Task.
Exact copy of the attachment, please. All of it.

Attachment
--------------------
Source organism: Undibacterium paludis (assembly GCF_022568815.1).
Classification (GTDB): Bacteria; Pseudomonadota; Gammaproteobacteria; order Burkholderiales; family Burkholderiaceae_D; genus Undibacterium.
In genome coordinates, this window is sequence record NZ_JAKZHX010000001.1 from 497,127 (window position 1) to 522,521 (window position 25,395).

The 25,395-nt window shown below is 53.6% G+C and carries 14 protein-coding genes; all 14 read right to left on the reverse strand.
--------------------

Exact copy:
Source organism: Undibacterium paludis (assembly GCF_022568815.1).
Classification (GTDB): Bacteria; Pseudomonadota; Gammaproteobacteria; order Burkholderiales; family Burkholderiaceae_D; genus Undibacterium.
In genome coordinates, this window is sequence record NZ_JAKZHX010000001.1 from 497,127 (window position 1) to 522,521 (window position 25,395).

The 25,395-nt window shown below is 53.6% G+C and carries 14 protein-coding genes; all 14 read right to left on the reverse strand.